Food For Thought — February 20, 2015 at 11:10 am

Behind the Plate with Chef Hemant Mathur

by
Chef Hemant Mathur of Tulsi - New York, NY
Indian cuisine is all the rage, especially in New York City, where we have an entire neighborhood devoted to it — Curry Hill. Chef Hemant Mathur is making his mark in the city that never sleeps, with an impressive six restaurants currently under his belt, as well as a catering company. The chef plays both owner and executive chef to Haldi, Malai Marke, Chola, Dhaba, Kokum, and Chote Nawab, and runs his own catering business, Jashn.
The well-respected chef is no stranger to making a splash with his dishes. Early in his career he worked alongside Chef Raji Jallepalli at Tamarind, following a stint as executive chef at Diwan Grill. In 2003 he opened and was the co-chef at Amma. Following this, he ran the kitchen at Devi and then opened Tulsi in 2011, which was awarded Michelin stars. Now he holds the reins to an array of Indian eateries in the city, each one putting its own twist on Indian flavors. We had the opportunity to chat with the renowned chef on his illustrious career, his restaurants, and the dishes they serve.
How do each of your restaurants differ from one another?Luchi Alur Dum LR
 
Each of the restaurants serves food from a different region in the country or has a different culinary focus. Haldi brings the flavors of Calcutta to the table, Kokum has kerala cuisine as its focal point, Dhabha serves road-side food from Punjab, Chola is North meets South cuisine, Chote Nawab showcases Hyderabadi delights and Malai Marke is a regional speciality restaurant. Each of them has dishes that are unique to the restaurant itself and make them stand out for itself.
 
What are some of the challenges you face in making Indian cuisine accessible to the masses?
 
Doing unusual dishes is always important to me and this is challenging as clients have sometimes never tried them. But featuring unusual dishes does bring a great response. We live in the city of the global traveler where clients are quite open to trying new foods and dishes and that has definitely been a great aid in us being able to do unusual dishes.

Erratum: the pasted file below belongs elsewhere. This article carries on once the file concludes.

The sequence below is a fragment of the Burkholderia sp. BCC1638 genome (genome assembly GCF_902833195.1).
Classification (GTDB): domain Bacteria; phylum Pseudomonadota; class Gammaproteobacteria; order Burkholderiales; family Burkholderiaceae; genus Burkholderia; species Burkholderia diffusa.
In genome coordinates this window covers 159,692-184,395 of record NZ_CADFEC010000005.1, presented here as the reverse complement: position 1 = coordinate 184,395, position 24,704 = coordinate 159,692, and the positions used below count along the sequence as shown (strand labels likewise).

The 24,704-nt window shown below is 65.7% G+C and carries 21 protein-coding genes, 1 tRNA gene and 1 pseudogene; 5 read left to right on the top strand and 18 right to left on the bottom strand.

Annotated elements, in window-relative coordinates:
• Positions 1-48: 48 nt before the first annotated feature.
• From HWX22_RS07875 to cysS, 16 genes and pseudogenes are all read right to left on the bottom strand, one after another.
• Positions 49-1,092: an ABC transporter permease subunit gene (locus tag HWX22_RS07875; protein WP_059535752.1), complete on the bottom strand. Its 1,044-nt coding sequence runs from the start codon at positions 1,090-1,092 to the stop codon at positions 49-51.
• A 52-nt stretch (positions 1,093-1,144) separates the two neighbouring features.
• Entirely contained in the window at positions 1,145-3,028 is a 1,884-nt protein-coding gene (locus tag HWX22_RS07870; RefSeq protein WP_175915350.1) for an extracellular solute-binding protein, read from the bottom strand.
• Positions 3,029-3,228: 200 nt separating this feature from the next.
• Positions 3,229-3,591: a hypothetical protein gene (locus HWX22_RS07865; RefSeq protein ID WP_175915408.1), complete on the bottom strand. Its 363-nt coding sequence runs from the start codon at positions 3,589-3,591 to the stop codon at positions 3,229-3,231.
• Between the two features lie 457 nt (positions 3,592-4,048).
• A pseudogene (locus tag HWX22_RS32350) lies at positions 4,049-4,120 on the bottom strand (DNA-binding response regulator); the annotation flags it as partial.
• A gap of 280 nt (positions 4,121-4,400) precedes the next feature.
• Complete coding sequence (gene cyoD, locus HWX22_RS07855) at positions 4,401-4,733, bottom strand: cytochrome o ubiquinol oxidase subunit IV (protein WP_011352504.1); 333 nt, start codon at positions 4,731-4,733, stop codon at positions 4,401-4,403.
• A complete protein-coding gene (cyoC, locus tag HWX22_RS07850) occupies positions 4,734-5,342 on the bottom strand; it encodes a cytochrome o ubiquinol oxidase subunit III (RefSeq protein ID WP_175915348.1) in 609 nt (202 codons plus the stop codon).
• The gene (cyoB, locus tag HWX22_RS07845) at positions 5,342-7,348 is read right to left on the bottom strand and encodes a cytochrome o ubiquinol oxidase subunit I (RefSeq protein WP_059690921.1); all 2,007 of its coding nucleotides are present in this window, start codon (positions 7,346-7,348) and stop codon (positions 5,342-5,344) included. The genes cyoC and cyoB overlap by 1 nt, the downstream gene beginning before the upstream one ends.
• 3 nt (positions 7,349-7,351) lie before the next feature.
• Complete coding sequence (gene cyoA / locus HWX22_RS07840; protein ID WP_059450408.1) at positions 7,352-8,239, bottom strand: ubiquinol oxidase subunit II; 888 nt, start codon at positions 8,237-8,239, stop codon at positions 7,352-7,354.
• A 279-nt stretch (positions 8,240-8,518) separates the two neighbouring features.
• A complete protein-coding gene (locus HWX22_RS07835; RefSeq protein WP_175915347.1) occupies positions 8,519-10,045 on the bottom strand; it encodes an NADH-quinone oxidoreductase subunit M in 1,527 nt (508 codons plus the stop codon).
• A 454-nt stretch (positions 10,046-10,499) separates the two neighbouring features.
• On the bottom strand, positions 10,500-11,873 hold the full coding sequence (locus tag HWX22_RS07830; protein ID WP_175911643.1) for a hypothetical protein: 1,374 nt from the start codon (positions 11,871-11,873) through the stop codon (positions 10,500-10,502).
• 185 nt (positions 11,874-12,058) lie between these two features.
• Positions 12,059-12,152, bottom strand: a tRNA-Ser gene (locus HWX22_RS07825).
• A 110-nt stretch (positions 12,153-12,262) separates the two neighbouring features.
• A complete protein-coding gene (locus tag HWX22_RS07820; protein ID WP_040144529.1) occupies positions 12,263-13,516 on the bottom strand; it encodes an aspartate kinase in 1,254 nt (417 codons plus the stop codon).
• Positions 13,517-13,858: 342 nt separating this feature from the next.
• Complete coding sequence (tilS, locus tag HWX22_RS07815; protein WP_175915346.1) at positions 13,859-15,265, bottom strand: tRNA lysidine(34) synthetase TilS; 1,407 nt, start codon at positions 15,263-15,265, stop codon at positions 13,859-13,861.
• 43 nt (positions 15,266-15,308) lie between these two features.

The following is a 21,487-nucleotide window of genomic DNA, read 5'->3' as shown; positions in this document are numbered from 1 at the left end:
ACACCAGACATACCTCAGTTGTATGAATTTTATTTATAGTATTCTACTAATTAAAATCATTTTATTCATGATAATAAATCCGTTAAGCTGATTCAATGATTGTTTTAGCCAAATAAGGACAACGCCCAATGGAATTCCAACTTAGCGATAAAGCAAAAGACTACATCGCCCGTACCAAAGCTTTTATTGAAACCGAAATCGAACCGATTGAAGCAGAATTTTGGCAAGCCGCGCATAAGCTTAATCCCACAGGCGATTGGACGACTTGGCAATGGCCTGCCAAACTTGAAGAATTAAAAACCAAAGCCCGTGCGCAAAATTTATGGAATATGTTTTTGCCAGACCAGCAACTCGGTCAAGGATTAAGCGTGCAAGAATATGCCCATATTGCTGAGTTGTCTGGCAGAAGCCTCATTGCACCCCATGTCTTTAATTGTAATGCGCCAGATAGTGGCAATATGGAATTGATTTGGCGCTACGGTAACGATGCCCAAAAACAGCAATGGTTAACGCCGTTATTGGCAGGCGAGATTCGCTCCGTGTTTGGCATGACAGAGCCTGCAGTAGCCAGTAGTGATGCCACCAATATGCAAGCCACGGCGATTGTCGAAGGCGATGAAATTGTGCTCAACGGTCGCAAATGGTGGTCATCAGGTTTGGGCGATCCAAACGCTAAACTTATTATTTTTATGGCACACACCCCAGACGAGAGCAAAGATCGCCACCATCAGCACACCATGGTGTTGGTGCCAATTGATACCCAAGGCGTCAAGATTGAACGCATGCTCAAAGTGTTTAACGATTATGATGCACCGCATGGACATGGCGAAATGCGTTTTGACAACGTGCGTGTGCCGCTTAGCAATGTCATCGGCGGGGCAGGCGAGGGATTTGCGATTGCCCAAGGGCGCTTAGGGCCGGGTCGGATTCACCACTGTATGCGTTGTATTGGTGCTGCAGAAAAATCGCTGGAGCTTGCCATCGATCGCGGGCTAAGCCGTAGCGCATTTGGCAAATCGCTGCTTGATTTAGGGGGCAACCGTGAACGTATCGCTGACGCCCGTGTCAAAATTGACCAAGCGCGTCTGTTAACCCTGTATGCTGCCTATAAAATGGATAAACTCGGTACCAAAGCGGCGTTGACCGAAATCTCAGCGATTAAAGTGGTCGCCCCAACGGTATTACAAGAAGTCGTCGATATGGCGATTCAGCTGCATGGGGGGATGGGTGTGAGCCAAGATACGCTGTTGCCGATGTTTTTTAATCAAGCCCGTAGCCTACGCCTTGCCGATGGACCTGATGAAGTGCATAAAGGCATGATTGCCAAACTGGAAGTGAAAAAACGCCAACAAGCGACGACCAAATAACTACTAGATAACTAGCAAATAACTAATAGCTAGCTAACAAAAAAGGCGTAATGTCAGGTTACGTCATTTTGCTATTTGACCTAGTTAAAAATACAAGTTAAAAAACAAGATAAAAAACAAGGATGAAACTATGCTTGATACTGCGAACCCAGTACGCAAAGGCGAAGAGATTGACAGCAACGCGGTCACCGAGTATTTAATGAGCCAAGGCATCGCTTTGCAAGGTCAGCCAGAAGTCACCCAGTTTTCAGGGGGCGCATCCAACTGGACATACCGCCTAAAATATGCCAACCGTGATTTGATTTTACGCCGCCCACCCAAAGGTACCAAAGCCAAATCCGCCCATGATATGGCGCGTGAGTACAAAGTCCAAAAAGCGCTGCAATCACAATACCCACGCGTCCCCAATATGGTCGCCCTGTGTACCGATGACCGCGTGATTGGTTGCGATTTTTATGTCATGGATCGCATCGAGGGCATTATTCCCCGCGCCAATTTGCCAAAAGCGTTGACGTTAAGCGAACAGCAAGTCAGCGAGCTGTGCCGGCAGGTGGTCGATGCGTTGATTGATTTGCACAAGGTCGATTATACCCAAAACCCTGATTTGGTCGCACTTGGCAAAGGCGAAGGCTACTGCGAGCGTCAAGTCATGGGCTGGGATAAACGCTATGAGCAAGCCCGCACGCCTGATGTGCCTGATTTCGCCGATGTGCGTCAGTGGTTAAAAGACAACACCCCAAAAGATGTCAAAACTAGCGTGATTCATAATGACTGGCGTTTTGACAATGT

What do you think sets apart your restaurants from other Indian restaurants in the city?
 
We offer regional menus, so Haldi is the only restaurant serving food from Calcutta, Kokum is the only one focusing on Kerala as its highlight; our dishes and menus set us apart in the market.
 
Fish Paturi LRIf you had to choose your favorite dish from all your restaurants, what would it be?
 
I don’t have one dish, as each of the restaurants have a different menu. Also since we have just taken over these eateries, we are still in progress of changing menus as the year opens up.  
 
Where do you source your ingredients from?
We use local suppliers for fresh vegetables and Indian spice purveyors for our spices. We are looking at importing our own spices from India shortly.
 
How did you pick the locations of your restaurants? Were there specific neighborhoods you wanted or didn’t want to be in?
In the past we looked at foot traffic, access from the subway, square footage, and the demographics of an area for the concept of the restaurant. We have created destination spaces in the past but we also realize the importance of being in an area where we get walk in clients. Most of the present restaurants are all in Curry Hill, which is a destination spot for anyone wanting Indian food.  
 
Have you always wanted to have your own restaurant?
Yes, I think I always knew that I will own restaurants.
Twisted Talk: Have you visited any of Chef Mathur’s many Indian restaurants? Which one is your favorite? Discuss below!

Comments are closed.

%d bloggers like this:
/body>